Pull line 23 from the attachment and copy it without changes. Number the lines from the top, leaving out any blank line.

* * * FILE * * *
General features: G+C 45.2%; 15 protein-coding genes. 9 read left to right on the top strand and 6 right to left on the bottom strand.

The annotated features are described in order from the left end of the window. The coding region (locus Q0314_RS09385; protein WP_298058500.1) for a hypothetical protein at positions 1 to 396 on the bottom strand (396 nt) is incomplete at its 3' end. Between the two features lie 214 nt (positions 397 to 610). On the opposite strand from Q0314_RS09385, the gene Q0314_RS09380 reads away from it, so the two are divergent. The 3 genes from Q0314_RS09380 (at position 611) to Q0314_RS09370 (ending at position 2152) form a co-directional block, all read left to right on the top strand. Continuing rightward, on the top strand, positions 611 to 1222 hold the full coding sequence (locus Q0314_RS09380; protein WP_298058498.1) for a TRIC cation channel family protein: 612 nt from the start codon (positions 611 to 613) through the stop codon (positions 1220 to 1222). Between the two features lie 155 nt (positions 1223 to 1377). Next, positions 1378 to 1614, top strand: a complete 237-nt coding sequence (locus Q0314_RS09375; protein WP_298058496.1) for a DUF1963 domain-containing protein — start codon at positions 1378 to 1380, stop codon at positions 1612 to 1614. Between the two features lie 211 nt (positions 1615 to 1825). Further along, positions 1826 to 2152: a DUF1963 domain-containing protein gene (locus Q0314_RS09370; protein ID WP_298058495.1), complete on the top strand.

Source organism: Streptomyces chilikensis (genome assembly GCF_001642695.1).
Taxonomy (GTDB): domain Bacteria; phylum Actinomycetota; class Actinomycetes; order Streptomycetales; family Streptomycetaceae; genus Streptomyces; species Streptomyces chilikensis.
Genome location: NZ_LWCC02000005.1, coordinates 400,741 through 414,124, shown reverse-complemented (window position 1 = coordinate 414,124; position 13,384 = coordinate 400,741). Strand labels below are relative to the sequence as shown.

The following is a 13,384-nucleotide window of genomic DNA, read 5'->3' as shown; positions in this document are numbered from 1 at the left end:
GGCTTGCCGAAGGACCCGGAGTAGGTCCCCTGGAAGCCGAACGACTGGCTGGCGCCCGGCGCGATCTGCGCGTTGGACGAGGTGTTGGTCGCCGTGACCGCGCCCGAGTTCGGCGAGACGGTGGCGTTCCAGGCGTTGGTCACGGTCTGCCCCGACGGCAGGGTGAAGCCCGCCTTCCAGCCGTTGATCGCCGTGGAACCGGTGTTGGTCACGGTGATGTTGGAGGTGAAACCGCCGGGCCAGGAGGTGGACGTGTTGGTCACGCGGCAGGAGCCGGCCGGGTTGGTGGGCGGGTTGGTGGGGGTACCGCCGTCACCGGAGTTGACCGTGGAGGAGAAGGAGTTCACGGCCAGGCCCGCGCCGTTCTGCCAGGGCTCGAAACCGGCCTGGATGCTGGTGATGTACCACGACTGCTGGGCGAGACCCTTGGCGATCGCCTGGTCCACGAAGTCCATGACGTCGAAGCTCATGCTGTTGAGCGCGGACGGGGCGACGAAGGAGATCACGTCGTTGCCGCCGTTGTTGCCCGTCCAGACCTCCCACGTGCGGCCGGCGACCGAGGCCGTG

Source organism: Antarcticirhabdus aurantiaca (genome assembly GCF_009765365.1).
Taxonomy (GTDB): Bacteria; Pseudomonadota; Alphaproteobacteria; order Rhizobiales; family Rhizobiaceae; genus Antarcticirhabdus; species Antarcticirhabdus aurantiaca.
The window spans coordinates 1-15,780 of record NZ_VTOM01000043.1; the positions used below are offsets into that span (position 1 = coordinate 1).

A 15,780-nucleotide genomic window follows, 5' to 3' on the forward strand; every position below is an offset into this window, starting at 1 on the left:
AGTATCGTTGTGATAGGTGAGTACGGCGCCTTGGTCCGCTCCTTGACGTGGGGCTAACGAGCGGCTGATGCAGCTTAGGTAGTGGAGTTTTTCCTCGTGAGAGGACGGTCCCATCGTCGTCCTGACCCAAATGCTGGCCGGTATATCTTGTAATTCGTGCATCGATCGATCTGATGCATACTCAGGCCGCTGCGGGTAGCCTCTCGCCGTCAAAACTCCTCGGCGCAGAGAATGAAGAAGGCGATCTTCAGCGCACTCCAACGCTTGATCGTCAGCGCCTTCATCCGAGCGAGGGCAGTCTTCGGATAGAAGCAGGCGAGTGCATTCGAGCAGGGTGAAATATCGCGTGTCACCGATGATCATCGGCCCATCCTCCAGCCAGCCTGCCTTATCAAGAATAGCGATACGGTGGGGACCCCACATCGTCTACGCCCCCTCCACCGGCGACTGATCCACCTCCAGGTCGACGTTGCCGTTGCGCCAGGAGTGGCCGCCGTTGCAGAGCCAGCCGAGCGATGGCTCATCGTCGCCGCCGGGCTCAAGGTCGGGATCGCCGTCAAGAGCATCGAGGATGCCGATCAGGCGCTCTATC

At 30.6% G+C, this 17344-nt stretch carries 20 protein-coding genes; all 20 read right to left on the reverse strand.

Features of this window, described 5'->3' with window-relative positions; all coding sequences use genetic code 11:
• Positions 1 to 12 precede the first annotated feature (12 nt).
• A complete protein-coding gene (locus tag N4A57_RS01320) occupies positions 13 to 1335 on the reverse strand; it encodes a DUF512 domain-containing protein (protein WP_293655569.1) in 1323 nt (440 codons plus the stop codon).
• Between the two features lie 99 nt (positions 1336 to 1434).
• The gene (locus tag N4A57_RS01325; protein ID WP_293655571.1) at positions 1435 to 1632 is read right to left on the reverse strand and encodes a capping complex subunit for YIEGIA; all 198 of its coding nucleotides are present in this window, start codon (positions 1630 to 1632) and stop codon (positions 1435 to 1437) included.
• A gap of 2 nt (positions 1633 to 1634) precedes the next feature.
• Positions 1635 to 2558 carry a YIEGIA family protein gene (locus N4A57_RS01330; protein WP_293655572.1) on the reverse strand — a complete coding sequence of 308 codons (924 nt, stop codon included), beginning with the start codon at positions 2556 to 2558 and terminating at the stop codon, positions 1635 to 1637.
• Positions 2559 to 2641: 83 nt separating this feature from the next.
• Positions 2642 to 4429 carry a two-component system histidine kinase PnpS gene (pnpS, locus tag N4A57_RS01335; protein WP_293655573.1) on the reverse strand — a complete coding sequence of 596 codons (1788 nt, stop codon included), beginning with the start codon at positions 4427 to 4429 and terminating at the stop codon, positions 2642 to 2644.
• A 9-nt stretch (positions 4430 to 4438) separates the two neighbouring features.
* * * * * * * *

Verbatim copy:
• A 9-nt stretch (positions 4430 to 4438) separates the two neighbouring features.